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Archive - May 29, 2011

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E-Cadherin Is a Key Molecule for Stem Cell Pluripotency

Researchers at the Max Delbrück Center for Molecular Medicine (MDC) Berlin-Buch and collaborating institutions have discovered what enables embryonic stem cells to differentiate into diverse cell types and thus to be pluripotent. This pluripotency depends on a specific molecule – E-cadherin – hitherto primarily known for its role in mediating cell-cell adhesion as a kind of “intracellular glue”. If E-cadherin is absent, the stem cells lose their pluripotency. The molecule also plays a crucial role in the reprogramming of somatic cells (body cells) into pluripotent stem cells. The work was reported online in EMBO Reports on May 27, 2011. Dr. Daniel Besser, Prof. Walter Birchmeier, and Torben Redmer from the MDC, a member of the Helmholtz Association, used mouse embryonic fibroblasts (MEFs) in their stem cell experiments. In a first step they showed that the pluripotency of these stem cells is directly associated with the cell-adhesion molecule E-cadherin. If E-cadherin is absent, the stem cells lose their pluripotency. In a second step, the researchers investigated what happens when somatic cells that normally neither have E-cadherin nor are pluripotent are reprogrammed into a pluripotent stem cell state. In this reprogramming technique, somatic cells are converted into induced pluripotent stem cells (iPSCs). This new technique may help researchers avoid the controversies that come with the use of human embryos to produce human embryonic stem cells for research purposes. The MDC researchers found that in contrast to the original cells, the new pluripotent cells derived from mouse connective tissue contained E-cadherin. “Thus, we have double proof that E-cadherin is directly associated with stem-cell pluripotency.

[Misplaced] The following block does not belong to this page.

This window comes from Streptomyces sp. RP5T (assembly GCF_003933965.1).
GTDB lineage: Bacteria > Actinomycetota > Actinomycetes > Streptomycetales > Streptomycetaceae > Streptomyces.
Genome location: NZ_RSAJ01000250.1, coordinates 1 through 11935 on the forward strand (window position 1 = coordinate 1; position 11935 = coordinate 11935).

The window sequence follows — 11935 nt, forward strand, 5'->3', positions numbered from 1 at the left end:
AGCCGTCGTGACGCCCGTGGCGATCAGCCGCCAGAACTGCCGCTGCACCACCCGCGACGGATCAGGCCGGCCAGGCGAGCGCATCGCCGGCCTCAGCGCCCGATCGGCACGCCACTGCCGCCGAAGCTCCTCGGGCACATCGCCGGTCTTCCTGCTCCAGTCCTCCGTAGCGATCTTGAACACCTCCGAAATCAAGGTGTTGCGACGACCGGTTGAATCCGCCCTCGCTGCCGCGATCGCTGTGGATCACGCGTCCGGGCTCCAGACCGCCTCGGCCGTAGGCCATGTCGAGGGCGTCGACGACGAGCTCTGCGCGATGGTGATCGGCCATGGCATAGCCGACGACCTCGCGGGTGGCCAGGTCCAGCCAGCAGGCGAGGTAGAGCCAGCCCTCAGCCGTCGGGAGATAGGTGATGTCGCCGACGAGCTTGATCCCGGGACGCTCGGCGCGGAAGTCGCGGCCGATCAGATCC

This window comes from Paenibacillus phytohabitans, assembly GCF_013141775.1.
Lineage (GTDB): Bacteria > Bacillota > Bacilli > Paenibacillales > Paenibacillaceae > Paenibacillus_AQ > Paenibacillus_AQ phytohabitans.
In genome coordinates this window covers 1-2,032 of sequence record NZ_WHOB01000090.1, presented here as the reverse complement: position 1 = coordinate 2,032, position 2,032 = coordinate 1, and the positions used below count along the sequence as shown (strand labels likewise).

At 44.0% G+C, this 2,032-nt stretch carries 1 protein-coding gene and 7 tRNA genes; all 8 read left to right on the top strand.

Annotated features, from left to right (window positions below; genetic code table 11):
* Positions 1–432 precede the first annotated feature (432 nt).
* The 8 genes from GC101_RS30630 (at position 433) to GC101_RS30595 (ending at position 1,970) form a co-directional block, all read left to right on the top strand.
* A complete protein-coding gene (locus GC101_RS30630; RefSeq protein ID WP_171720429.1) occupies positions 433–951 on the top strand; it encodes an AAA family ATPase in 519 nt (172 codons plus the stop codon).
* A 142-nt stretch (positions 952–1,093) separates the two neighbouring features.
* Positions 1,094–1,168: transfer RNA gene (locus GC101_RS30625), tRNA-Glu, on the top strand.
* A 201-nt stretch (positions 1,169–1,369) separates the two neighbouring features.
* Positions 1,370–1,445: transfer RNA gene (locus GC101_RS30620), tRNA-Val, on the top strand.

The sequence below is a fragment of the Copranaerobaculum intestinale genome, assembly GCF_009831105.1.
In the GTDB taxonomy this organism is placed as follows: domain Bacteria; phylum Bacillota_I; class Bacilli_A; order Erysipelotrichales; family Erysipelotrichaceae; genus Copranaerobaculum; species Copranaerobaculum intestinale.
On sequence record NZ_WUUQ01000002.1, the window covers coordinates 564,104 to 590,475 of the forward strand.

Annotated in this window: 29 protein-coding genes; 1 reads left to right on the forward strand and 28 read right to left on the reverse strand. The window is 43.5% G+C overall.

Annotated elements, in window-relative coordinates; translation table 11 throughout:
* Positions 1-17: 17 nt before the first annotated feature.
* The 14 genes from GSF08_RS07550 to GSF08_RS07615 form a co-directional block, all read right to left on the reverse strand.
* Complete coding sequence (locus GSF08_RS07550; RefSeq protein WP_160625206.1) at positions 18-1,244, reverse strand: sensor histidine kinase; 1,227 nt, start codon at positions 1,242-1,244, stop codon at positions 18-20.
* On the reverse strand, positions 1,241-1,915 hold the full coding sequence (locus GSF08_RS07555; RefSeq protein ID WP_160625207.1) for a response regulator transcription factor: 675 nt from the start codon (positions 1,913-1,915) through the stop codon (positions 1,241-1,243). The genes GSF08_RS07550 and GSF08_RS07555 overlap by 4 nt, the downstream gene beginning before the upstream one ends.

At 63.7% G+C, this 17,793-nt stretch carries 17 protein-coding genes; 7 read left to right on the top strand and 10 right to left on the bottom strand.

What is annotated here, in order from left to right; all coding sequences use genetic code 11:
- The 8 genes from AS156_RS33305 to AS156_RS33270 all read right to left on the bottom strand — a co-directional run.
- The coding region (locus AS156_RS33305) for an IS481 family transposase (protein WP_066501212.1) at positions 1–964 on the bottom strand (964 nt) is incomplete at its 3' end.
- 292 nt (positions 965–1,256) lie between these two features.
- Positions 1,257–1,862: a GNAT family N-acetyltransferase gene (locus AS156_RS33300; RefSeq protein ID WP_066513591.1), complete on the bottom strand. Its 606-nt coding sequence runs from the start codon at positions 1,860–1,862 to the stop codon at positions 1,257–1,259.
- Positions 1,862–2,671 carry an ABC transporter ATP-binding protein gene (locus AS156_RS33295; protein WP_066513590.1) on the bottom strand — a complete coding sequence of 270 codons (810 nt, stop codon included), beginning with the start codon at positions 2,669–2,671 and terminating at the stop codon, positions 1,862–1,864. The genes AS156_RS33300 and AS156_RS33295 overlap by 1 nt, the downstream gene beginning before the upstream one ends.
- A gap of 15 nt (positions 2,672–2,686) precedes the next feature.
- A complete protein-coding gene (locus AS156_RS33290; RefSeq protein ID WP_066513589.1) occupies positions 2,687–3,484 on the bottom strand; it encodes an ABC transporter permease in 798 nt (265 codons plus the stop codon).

Low Vitamin D Levels a Risk Factor for MS in African Americans

In the first major study exploring the connection between vitamin D and multiple sclerosis in African Americans, a team of scientists at the University of California, San Francisco has discovered that vitamin D levels in the blood are lower in African Americans who have the disease, compared to African Americans who do not. “It seems relatively clear,” said Dr. Ari Green, who is the assistant director of the UCSF Multiple Sclerosis Center, director of the UCSF Neurodiagnostics Center and the senior author on the study. “Low vitamin D levels are a risk factor for developing multiple sclerosis.” Published online on May 24, 2011, in the journal Neurology, the results of the study are consistent with observations in Caucasian populations that link low vitamin D levels to having multiple sclerosis. However, the research could not explain why multiple sclerosis tends to be more severe in African Americans even though the disease is less common than in Caucasian populations. Earlier work by the same UCSF team established that African Americans tend to become disabled faster with multiple sclerosis, more frequently having to rely on canes and wheel chairs. “If we can understand why, we may be able to improve treatment for those patients,” said neurologist Dr. Bruce Cree, another author of the paper and one of the primary investigators. Vitamin D levels alone could not account for this apparent difference in severity, the study found. “There are likely other factors that drive the severity of the disease including genes and other environmental factors such as smoking,” said Dr, Jeffrey Gelfand, the first author on the study. Work is now underway to determine how genetic differences may affect the severity of multiple sclerosis.